12. 12. Overview of Portraits of Jung Type Behavior™ <ul><li>Self-administered assessment </li></ul><ul><li>Draws from both the theory of psychological type and Relationship Awareness Theory </li></ul><ul><li>Highlights your behavioral choices, either in a whole-life focus, or in a specific area (e.g., team participation) </li></ul>
  13. 13. Completing the Portraits <ul><li>Separate the behavior stickers from each sheet. </li></ul><ul><li>Use the green stickers on the green portrait, and the orange stickers on the orange portrait. </li></ul><ul><li>Sort the stickers from top to bottom on the portrait, with one card per space: put the behaviors you use most frequently at the top, the ones you use least frequently at the bottom. </li></ul><ul><li>Stickers on the same row have the same weight. </li></ul><ul><li>You can score using the instructions on the Portraits. </li></ul>
  14. 14. Completing the Portraits
  15. 15. Applying the Portraits: Exercise <ul><li>Name a time when one of your top behaviors supported a team’s success. What did you do? How did it work? </li></ul><ul><li>Name a time when one of your underused behaviors (near the bottom of the list) could have been used to help a team’s effectiveness. What could you have done? Lesson learned? </li></ul><ul><li>Name a time when a behavior was OVERUSED, contributing to a team problem or risk. What happened, and what would you do differently next time? </li></ul><ul><li>How can you generalize these experiences into practical actions to support team dynamics? </li></ul>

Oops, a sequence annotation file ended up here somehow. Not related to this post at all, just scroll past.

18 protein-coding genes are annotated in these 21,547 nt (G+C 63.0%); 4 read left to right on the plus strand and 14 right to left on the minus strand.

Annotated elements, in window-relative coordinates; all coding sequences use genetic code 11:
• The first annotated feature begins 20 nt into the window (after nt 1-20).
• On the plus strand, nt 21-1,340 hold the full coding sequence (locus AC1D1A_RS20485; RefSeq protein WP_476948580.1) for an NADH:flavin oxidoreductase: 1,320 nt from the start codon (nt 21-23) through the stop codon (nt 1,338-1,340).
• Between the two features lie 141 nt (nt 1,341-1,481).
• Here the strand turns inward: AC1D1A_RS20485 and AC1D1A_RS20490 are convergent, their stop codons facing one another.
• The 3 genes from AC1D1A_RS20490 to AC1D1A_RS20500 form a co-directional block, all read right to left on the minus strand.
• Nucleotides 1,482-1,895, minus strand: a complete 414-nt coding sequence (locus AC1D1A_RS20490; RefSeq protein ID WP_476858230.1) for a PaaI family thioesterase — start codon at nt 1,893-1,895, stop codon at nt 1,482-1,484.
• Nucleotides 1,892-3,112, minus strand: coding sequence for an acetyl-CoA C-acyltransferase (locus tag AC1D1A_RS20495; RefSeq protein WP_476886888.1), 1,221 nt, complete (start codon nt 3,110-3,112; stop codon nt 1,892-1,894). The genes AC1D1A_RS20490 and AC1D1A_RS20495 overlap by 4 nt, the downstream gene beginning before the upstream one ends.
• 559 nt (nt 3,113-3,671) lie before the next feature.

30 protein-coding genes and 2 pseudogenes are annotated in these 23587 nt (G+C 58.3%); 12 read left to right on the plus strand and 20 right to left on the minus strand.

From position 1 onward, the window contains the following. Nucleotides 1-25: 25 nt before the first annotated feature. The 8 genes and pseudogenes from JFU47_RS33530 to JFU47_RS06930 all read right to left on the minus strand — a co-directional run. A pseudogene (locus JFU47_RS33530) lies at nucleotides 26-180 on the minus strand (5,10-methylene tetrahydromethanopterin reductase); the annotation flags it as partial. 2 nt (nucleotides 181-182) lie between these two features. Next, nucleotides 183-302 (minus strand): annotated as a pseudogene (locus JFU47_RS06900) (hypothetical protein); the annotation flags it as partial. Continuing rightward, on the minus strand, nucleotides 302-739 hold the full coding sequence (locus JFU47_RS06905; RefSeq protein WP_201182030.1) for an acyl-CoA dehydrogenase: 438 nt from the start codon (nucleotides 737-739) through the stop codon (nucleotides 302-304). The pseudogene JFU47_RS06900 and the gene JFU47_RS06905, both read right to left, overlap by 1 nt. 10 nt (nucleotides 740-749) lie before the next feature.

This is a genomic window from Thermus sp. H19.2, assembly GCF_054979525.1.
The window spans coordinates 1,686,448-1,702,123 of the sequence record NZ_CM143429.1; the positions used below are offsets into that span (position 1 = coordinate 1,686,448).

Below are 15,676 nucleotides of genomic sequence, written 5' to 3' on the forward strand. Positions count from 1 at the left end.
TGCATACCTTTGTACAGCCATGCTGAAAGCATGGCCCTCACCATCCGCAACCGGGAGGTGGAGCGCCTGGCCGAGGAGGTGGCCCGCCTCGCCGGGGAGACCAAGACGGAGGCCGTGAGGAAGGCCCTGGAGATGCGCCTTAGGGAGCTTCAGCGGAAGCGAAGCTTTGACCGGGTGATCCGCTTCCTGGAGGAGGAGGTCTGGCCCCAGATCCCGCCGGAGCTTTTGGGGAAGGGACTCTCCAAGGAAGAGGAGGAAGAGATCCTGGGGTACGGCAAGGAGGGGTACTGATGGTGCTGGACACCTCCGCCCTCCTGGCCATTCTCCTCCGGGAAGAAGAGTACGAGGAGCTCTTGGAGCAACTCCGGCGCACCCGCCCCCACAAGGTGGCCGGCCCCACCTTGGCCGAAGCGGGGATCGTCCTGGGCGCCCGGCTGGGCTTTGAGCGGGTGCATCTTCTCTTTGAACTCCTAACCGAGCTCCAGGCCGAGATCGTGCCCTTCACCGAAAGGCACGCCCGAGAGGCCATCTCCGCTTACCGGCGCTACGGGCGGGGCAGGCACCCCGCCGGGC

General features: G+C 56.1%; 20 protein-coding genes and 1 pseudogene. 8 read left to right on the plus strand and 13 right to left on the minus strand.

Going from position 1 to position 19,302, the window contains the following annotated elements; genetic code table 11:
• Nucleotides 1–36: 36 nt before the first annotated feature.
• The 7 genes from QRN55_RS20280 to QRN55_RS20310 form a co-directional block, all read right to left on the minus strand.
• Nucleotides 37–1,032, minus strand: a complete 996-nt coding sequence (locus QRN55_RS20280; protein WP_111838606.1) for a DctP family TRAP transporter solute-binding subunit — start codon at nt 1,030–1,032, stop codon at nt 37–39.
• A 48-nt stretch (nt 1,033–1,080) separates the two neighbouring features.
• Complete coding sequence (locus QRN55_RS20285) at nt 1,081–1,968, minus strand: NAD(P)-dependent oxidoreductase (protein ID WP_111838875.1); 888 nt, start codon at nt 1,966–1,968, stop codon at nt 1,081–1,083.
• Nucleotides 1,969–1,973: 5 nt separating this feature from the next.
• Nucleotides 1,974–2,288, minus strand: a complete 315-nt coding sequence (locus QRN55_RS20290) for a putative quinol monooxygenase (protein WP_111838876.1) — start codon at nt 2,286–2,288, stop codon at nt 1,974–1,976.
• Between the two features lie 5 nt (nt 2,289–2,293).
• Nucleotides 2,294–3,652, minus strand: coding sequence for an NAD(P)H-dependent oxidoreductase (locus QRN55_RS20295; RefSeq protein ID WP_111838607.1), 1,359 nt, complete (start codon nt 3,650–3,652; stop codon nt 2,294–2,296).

16. 16. Three Guiding Questions for Team Effectiveness: Use Them Often and Anytime! <ul><li>What’s working well? </li></ul><ul><ul><li>What behaviors are strengths? </li></ul></ul><ul><li>What’s not working well? </li></ul><ul><ul><li>What behaviors do we need more of, or less of? </li></ul></ul><ul><li>What should we do differently given this? </li></ul><ul><ul><li>What actions should we take, as individuals and as a team? </li></ul></ul>
  17. 17. Getting Things Back on Track: Common Targets for Action Planning <ul><li>Communication and Information Flow </li></ul><ul><li>Alignment of Authority and Accountability </li></ul><ul><li>Structural and Role Clarity </li></ul><ul><li>Balancing Process and Product </li></ul><ul><li>Balancing Procedural Clarity with Flexibility and Trust </li></ul><ul><li>Effective Conversations and Giving Frequent Feedback </li></ul>
  18. 18. For More Information <ul><li>For more on the team dynamics research presented here: Tucker, J., Mackness, A., and Rutledge, D.H. 2004. The Human Dynamics of IT Teams . CrossTalk – DoD Journal of Software Engineering. February 2004. Download Article </li></ul><ul><li>For more on the Portraits of Jung Type Behavior (JTB), by Hile Rutledge and Tim Scudder: Visit JTB Webpage </li></ul><ul><li>For more about OKA, the presenter, or just to chat about team dynamics in your organization, contact Jennifer Tucker at (703) 591-6284 or [email_address] </li></ul>